It all started with Sara Crewe. Not even book (A Little Princess) Sara Crewe, but Shirley Temple-movie Sara Crewe in “The Little Princess” (1939). That was when I first fell in love with the idea of boarding school, even if I may not have thought of it in that way at the time. That’s not to say that I necessarily wanted to go away to boarding school, even if there were times when being away from my family sounded like the best thing ever. (Sorry, fam. But, don’t lie and say you didn’t sometimes wish I was elsewhere.) Boarding school sounded so exotic and interesting and vaguely glamorous–even if one was relegated to the attic and forced to do the other students’ chores. Some kids dream of running away to the circus or Disneyland or the zoo. I dreamed of running away to…school. The required reading of A Separate Peace in high school, rather than curing me of my infatuation (which it should have because that book does not hold up), only served to cement it.
I still deeply love a boarding school novel. Thankfully, so do middle-grade and young adult authors.
Ten years ago or so, my friend Colleen sent me an ARC of Spud and told me I was going to love it. My boarding school addiction was lying dormant at the time, with the exception of the Harry Potter novels (which don’t count because they could have taken place in a sewer and I would have still loved them), but this book reawakened my love. It’s not just because it’s a boarding school book, but because Spud is so identifiably awkward and uncomfortable in his own skin that anyone with even the most vague recollection of adolescence will be able to see at least a little of themselves in him. (Um, also there are apparently four books in this series but only the first two were published in the U.S. and now I wish I knew someone in South Africa who could send me the final two.)
Once my boarding school love was re-awakened, I couldn’t get enough. Some of the books that fed my addiction were Libba Bray’s A Great and Terrible Beauty (and its sequels), E. Lockhart’s The Disreputable History of Frankie Landau-Banks, Anna and the French Kiss (and its companion novels) by Stephanie Perkins, Richelle Mead’s Vampire Academy books, Maggie Stiefvater’s Raven Cycle, Cartwheeling in Thunderstorms by Katherine Rundell (although only about half of it takes place in a boarding school), and Maureen Johnson’s Shades of London series. There were more too. Books whose titles and/or authors I’ve forgotten, but which still fed the craving in their way. But there is a series and a duology that are my go-tos for all the boarding school yums: Robin Stevens’s middle grade Wells and Wong mysteries and Andrew Smith’s YA Winger and Stand-Off.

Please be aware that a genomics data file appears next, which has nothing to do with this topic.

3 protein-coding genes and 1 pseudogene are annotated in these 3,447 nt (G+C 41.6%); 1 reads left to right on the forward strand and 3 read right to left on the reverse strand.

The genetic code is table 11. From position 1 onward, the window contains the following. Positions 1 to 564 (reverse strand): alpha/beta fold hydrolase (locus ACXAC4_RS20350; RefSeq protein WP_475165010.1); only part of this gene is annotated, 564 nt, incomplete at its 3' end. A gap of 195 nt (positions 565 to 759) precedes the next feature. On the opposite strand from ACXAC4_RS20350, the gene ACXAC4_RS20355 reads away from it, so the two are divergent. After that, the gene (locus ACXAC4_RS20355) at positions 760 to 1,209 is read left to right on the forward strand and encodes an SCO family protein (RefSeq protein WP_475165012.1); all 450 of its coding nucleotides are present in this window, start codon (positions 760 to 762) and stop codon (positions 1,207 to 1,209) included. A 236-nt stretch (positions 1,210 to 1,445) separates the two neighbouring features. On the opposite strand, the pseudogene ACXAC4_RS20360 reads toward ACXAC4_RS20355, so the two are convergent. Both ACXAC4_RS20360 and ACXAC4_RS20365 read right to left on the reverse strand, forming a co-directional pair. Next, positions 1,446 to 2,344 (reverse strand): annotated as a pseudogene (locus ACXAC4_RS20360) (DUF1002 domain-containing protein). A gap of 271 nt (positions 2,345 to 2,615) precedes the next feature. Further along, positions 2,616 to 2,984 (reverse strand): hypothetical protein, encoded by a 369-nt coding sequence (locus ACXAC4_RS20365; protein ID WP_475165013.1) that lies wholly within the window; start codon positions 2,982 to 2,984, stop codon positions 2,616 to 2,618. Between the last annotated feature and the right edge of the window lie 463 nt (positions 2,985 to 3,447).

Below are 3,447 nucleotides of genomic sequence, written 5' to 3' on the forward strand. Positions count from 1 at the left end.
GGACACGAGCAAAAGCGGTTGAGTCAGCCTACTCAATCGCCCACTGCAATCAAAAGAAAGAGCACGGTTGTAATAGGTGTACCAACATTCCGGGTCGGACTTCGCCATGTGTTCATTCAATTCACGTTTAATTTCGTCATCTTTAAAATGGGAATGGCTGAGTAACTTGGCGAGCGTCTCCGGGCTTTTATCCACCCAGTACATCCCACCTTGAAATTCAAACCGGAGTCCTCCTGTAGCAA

The Wells and Wong mysteries combine a lot of my book catnips into one delightful series. They are mysteries (check) set in a British (check) boarding school (check) during the 1930s (historical? check) starring frenemies (check) one of whom is Chinese (protagonist of color? check). It’s like Robin Stevens crawled right up inside my brain and harvested my dreams to make her series. The only thing it’s missing is a ghost or some element of the supernatural, but they really don’t need it to be pretty much the platonic ideal of books for my inner ten-year-old.
For my inner adolescent boy (and, yes, I have one, but that’s a whole other essay), there are Andrew Smith’s books about Ryan Dean West. Upon first reading Winger, I was immediately reminded of all of the things that I loved about Spud, but with the added benefit of being set in the U.S. and so being even more easy to identify with. (And, to be completely honest, thirteen-year-old me would have been madly in love with Ryan Dean.) Not only are they thoroughly enjoyable boarding school stories, but they’re also a great recommendation for reluctant readers–especially boys–because they’re crass and crude and completely realistic.
I am never going to get my fill of boarding school novels and this list is a very incomplete inventory of those I’ve read and loved. However, I am more than open to recommendations, so hit me up in the comments. What are your favorite boarding school novels? Murder, hauntings or other spooky goings-on a plus, but not necessary.
Billie Bloebaum never got to go to boarding school and is still a little bitter about that fact. She works at Third Street Books in McMinnville, OR where she has to pass a boarding school every day on her commute, which doesn’t help.